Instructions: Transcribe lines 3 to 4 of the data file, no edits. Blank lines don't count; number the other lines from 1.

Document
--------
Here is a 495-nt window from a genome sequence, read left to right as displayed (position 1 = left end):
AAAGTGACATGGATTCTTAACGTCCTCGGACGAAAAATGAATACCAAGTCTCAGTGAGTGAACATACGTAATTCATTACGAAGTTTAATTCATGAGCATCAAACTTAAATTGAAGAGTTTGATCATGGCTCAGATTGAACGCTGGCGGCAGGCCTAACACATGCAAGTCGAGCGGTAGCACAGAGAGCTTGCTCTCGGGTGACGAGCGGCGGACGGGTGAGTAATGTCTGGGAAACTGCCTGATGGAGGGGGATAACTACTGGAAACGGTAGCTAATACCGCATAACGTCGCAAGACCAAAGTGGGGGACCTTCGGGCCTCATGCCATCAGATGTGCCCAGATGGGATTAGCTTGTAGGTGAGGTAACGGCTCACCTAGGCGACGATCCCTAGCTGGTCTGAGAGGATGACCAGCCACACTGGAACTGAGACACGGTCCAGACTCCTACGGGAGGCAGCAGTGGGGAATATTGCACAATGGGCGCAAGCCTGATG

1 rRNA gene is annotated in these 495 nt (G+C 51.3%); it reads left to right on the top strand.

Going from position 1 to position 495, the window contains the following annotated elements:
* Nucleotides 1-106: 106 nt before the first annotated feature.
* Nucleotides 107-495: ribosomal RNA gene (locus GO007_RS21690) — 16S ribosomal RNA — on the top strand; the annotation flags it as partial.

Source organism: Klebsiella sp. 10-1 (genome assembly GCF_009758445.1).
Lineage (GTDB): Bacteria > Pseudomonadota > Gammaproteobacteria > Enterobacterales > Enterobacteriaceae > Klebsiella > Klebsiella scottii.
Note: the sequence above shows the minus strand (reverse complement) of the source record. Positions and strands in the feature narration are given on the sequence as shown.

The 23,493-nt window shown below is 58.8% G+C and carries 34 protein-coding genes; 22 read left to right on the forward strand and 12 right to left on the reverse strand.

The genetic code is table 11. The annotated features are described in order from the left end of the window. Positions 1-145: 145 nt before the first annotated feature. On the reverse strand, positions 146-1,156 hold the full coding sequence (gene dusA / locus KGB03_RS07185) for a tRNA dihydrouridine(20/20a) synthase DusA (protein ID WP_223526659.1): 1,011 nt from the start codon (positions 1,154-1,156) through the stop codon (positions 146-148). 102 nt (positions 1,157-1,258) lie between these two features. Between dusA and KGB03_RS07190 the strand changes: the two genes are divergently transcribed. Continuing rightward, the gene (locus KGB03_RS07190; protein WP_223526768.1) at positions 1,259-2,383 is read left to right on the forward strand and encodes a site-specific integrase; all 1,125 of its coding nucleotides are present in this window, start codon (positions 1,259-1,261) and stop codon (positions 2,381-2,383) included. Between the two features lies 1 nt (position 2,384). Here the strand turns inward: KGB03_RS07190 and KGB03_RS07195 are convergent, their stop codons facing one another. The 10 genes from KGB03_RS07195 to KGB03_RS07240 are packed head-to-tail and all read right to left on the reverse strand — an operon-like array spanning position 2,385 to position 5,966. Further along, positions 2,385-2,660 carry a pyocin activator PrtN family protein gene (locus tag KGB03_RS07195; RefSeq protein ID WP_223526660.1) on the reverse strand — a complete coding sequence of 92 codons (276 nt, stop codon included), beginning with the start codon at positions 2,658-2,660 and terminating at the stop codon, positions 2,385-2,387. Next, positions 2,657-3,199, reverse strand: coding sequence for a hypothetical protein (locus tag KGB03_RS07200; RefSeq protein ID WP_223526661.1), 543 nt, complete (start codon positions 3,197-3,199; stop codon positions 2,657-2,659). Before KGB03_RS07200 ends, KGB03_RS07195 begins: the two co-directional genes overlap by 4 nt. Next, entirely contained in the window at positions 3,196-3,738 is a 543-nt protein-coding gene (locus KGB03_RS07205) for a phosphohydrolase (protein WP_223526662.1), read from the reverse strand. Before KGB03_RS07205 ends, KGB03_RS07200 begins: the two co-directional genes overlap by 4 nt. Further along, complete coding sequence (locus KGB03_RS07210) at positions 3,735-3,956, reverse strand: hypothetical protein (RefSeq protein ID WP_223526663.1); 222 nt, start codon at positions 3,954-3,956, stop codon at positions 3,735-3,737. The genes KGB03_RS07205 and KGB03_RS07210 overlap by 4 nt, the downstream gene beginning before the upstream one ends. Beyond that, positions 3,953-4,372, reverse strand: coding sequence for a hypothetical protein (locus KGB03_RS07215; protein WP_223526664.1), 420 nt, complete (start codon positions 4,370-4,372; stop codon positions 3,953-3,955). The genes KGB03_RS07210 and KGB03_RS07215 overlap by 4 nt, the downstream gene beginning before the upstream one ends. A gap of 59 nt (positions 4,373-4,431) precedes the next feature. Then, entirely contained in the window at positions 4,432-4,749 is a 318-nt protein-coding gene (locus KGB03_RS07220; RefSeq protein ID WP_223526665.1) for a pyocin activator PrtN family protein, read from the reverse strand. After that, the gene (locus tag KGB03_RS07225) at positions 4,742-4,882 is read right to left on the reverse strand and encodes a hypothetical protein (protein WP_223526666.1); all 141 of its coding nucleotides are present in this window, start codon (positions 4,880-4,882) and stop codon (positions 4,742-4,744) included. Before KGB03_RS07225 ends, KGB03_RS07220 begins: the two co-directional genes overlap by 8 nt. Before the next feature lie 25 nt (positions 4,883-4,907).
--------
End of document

1 rRNA gene is annotated in these 495 nt (G+C 51.3%); it reads left to right on the top strand.

Going from position 1 to position 495, the window contains the following annotated elements: